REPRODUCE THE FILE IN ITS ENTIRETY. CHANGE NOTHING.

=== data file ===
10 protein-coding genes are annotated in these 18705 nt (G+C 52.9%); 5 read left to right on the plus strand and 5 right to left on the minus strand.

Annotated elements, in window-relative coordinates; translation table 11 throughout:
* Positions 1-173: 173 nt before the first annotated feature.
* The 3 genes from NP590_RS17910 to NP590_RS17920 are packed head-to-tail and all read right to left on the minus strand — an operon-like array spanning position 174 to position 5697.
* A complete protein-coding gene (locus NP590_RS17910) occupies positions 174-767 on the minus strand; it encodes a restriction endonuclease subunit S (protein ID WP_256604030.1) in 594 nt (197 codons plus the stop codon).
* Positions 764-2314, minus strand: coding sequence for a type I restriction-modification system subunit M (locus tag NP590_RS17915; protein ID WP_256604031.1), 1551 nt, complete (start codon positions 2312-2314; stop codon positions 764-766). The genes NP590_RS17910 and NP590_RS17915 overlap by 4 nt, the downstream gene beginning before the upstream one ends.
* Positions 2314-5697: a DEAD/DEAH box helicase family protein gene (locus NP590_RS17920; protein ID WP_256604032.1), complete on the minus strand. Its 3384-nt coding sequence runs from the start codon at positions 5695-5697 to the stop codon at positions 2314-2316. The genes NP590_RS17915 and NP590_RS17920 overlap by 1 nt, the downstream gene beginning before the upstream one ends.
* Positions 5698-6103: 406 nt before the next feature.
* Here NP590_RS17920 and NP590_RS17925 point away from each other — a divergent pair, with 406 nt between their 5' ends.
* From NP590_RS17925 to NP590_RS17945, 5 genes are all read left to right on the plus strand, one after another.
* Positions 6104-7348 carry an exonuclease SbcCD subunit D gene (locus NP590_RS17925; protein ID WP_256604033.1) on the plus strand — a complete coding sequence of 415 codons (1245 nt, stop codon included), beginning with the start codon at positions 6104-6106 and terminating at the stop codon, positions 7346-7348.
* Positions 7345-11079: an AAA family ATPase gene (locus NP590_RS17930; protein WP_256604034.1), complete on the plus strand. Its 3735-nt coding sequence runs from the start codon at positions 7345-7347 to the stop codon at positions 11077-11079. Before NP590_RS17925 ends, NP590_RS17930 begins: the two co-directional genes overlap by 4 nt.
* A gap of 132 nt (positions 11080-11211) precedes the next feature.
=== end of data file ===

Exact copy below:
10 protein-coding genes are annotated in these 18705 nt (G+C 52.9%); 5 read left to right on the plus strand and 5 right to left on the minus strand.

Annotated elements, in window-relative coordinates; translation table 11 throughout:
* Positions 1-173: 173 nt before the first annotated feature.
* The 3 genes from NP590_RS17910 to NP590_RS17920 are packed head-to-tail and all read right to left on the minus strand — an operon-like array spanning position 174 to position 5697.
* A complete protein-coding gene (locus NP590_RS17910) occupies positions 174-767 on the minus strand; it encodes a restriction endonuclease subunit S (protein ID WP_256604030.1) in 594 nt (197 codons plus the stop codon).
* Positions 764-2314, minus strand: coding sequence for a type I restriction-modification system subunit M (locus tag NP590_RS17915; protein ID WP_256604031.1), 1551 nt, complete (start codon positions 2312-2314; stop codon positions 764-766). The genes NP590_RS17910 and NP590_RS17915 overlap by 4 nt, the downstream gene beginning before the upstream one ends.
* Positions 2314-5697: a DEAD/DEAH box helicase family protein gene (locus NP590_RS17920; protein ID WP_256604032.1), complete on the minus strand. Its 3384-nt coding sequence runs from the start codon at positions 5695-5697 to the stop codon at positions 2314-2316. The genes NP590_RS17915 and NP590_RS17920 overlap by 1 nt, the downstream gene beginning before the upstream one ends.
* Positions 5698-6103: 406 nt before the next feature.
* Here NP590_RS17920 and NP590_RS17925 point away from each other — a divergent pair, with 406 nt between their 5' ends.
* From NP590_RS17925 to NP590_RS17945, 5 genes are all read left to right on the plus strand, one after another.
* Positions 6104-7348 carry an exonuclease SbcCD subunit D gene (locus NP590_RS17925; protein ID WP_256604033.1) on the plus strand — a complete coding sequence of 415 codons (1245 nt, stop codon included), beginning with the start codon at positions 6104-6106 and terminating at the stop codon, positions 7346-7348.
* Positions 7345-11079: an AAA family ATPase gene (locus NP590_RS17930; protein WP_256604034.1), complete on the plus strand. Its 3735-nt coding sequence runs from the start codon at positions 7345-7347 to the stop codon at positions 11077-11079. Before NP590_RS17925 ends, NP590_RS17930 begins: the two co-directional genes overlap by 4 nt.
* A gap of 132 nt (positions 11080-11211) precedes the next feature.